The Genesis journalism class poses with anchors from New England Cable News in Boston.
We decorated the walls in Hogwarts house colors — red, green, blue and yellow — and made a Deathly Hallows sign from duct tape. We put the round tables into four rows, like the four house tables in the Great Hall, and gave people slips of paper with the different House names written on them informing students of their assigned rows.
Some of us performed a dvar Torah drama that merged J. K. Rowling’s Harry Potter series with the week’s parashah. Two guys improvised Harry Potter-themed entertainment; two girls ran in screaming “Troll! Troll in the dungeon!” like Professor Quirrell did in “Harry Potter and the Sorcerer’s Stone.” We sang a niggun to the tune of the Harry Potter theme.
Although it may seem offbeat to combine Harry Potter and Jewish ritual, it was just another Shabbat lunch at Genesis. An academic program at Brandeis University for Jewish high school students, Genesis was my home for a month last summer. Along with 75 other teenagers from all over the world, I experienced the perfect combination of education, fun and diversity.
The teens ranged in religious observance from a Lubavitch girl to one who never attended Hebrew school or celebrated her bat mitzvah. My friends hailed from places such as California, Vermont, Canada, Israel and Russia. I feel so blessed to know these amazing people and am so glad that I’ve managed to keep in touch with so many of them months after Genesis ended. (In the photo, the author is the third person from the right.)
The main part of Genesis was the courses: journalism, law, social entrepreneurship, innovation and revolution and world religions. I was a member of the journalism class. As part of the course, we took a trip to the Christian Science Monitor’s offices and observed an editing session. I found it really fascinating to witness how headlines are chosen and which articles are sent to print.
We also visited the studio of New England Cable News, NBC’s New England affiliate. After a tour of the station we sat in on the morning news broadcast. It was cool to meet the anchors and see the inner workings of broadcast news.
In the final weeks of the program, we wrote news articles and produced a broadcast piece. I chose to cover the tensions between the LGBT and Orthodox Jewish communities. I enjoyed researching my topic and compiling the information. While I’ve written and published a lot of articles, I usually write opinion pieces, so it was a challenge for me to write an unbiased, nonpartisan, truly journalistic piece. All of our articles were published in an online newspaper we called The Genesis and I went on to publish my article in several other media outlets. (You can read it at http://bit.ly/UNKiXp.)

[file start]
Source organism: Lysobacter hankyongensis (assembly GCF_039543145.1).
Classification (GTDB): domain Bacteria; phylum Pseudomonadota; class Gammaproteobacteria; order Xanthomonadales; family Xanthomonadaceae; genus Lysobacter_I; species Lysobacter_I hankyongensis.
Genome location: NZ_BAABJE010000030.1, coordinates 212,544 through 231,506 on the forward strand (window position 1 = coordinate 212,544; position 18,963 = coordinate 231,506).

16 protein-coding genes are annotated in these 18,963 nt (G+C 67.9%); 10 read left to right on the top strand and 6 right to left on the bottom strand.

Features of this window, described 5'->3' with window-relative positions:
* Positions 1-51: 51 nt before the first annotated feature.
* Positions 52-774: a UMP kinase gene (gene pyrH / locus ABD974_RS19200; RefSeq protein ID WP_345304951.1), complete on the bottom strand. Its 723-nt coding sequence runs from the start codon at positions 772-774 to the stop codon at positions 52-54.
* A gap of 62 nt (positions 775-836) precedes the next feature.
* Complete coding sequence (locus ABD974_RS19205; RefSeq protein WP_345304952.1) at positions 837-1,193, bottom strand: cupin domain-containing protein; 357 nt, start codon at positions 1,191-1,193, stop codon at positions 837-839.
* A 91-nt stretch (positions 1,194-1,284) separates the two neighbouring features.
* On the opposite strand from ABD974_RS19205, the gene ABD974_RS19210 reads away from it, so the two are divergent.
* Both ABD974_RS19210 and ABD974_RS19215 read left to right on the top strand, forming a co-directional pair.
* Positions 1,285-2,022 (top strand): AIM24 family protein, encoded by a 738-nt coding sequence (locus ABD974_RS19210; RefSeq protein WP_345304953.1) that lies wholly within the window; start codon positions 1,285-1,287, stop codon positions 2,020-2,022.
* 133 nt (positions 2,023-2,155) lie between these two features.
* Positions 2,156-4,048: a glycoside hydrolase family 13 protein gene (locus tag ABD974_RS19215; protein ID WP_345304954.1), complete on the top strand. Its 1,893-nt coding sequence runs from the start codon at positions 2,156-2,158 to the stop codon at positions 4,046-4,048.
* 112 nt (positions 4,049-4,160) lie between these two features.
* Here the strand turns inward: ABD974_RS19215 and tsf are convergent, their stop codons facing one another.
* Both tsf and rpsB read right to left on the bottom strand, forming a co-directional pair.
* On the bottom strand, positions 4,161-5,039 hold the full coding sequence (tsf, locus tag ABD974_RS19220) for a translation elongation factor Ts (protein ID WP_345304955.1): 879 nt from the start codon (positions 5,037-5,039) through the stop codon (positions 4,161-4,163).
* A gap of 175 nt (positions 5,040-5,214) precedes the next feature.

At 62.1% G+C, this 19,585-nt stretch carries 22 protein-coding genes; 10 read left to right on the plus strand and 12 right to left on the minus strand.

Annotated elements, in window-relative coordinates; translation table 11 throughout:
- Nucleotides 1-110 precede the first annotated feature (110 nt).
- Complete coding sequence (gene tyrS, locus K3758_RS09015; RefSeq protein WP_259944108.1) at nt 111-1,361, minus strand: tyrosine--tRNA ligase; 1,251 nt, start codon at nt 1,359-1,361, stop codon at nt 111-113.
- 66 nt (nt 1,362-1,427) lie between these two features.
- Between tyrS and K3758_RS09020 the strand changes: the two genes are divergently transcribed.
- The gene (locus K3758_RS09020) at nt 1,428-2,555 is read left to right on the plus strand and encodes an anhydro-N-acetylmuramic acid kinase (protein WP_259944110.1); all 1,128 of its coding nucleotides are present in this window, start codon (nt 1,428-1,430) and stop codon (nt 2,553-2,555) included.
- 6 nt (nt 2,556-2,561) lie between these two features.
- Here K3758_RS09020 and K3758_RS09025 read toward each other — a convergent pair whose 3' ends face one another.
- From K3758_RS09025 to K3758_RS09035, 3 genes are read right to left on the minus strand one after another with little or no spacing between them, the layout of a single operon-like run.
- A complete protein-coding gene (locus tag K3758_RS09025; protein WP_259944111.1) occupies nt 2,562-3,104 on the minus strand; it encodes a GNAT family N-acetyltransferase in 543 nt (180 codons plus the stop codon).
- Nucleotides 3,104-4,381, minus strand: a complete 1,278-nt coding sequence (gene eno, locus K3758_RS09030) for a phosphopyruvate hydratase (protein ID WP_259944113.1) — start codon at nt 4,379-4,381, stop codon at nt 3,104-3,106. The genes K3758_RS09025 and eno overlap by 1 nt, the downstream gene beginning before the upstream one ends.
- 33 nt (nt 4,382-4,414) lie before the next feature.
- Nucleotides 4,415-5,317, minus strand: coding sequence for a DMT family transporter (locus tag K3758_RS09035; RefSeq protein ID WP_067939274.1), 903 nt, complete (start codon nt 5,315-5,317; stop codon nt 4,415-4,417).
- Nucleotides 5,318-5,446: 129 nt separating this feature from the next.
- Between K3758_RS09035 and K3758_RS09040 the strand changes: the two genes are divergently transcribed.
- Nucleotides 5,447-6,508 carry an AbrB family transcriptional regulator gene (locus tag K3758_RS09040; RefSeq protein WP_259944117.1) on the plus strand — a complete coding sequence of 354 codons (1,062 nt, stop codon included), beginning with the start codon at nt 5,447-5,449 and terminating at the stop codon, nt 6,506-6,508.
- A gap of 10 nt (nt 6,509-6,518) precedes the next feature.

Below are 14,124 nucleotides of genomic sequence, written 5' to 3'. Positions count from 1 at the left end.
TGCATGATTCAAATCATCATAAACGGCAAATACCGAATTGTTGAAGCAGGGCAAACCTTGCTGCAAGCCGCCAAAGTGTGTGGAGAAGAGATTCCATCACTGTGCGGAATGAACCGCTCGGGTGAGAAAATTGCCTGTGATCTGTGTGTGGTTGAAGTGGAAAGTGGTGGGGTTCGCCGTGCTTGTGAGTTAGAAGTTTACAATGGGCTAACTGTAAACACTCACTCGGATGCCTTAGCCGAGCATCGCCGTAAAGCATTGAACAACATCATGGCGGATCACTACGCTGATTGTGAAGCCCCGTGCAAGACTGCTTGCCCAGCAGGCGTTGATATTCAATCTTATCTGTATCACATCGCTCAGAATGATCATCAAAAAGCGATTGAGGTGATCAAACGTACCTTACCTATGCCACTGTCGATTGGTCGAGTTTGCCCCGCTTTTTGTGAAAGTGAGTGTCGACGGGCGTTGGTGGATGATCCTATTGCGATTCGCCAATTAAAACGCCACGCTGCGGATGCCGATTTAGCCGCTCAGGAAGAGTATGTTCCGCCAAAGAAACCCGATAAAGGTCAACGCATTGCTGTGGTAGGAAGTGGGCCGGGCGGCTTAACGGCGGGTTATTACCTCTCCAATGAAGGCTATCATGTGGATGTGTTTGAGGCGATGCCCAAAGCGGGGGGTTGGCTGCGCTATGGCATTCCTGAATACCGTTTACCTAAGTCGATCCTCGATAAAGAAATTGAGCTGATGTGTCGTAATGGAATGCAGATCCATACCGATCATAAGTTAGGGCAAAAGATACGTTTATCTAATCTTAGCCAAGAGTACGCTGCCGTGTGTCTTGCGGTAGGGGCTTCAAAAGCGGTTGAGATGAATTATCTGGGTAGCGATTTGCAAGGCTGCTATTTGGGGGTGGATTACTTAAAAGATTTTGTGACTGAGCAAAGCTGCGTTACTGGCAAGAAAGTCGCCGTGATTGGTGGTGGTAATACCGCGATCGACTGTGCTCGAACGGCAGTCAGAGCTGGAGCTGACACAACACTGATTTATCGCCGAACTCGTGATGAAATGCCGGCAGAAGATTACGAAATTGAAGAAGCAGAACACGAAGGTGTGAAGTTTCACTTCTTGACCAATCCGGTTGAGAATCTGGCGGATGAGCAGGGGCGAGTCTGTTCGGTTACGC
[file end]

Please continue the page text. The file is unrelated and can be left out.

I was also in a mini-class (which we called an expedition) titled Tell Me A Story. We explored storytelling and the preservation of people’s stories, especially those from members of marginalized groups. After learning about different modes of storytelling we presented stories that we collected.
I interviewed Sonia Pressman Fuentes, a cofounder of the National Organization for Women (NOW) and an indispensable player in the women’s rights movement. I wrote a piece from her perspective about her life experiences and accomplishments. Since I’m an active feminist, it was great to be able to discuss women’s silenced history and how to fix that problem for future generations.
There was a lot of unstructured time at Genesis too. We went on three major trips: Harvard Square, downtown Boston and Newport, R.I. It was so much fun to explore these areas with a group of friends. Considering Harvard is my top-choice college, it was great to see the university and hang out in the surrounding area. Getting to eat at J.P. Licks, the kosher ice cream store, was definitely a bonus!
I also went with a small group to Mayyim Hayyim, a community mikveh (ritual bath) in Newton, Mass. Although it’s not traditional for unmarried women to immerse, I did so anyway. I had no particular reason to immerse; I did it because I could. Mayyim Hayyim is a beautiful mikvah that is often described as spa-like and it was great to be there.
In addition to the Harry Potter Shabbat lunch, I spearheaded a Shabbat activity about Jewish feminism. Twenty male and female participants attended; they represented various denominations, sexual orientations, political ideologies and levels of feminist involvement.
I facilitated a conversation about mechitza, the partition separating genders in traditional synagogues, and about possible roles for women in Jewish leadership. We also had an impromptu discussion about religious feminism and agunot (women whose husbands refuse to issue Jewish divorce papers). It was an amazing conversation that lasted for more than two hours and I think everyone in attendance left with broadened horizons.
I adored being at Genesis and will always cherish the memories I made. There was never a dull moment and I would strongly recommend the program to any Jewish high school student, regardless of denomination. I’m hoping to intern there during my college years so I can experience Genesis again.
Although I left Brandeis many months ago, I still talk about it incessantly and bring it up in almost every conversation. (I’m sure you think I’m exaggerating. Take it from my friends, I’m not.) Since I come from a homogeneous community, I’m really happy that Genesis gave me the chance to befriend all types of people from so many different places. I’m still in touch with most of them, whether it’s through Skype, chat, email or old-fashioned letters. I really miss the safe, accepting, pluralistic environment that was Genesis and wish I were still there!
Applications for the Genesis program are available at http://www.brandeis.edu/highschool/genesis/apply/index.html
They’re due Feb. 15, 2013.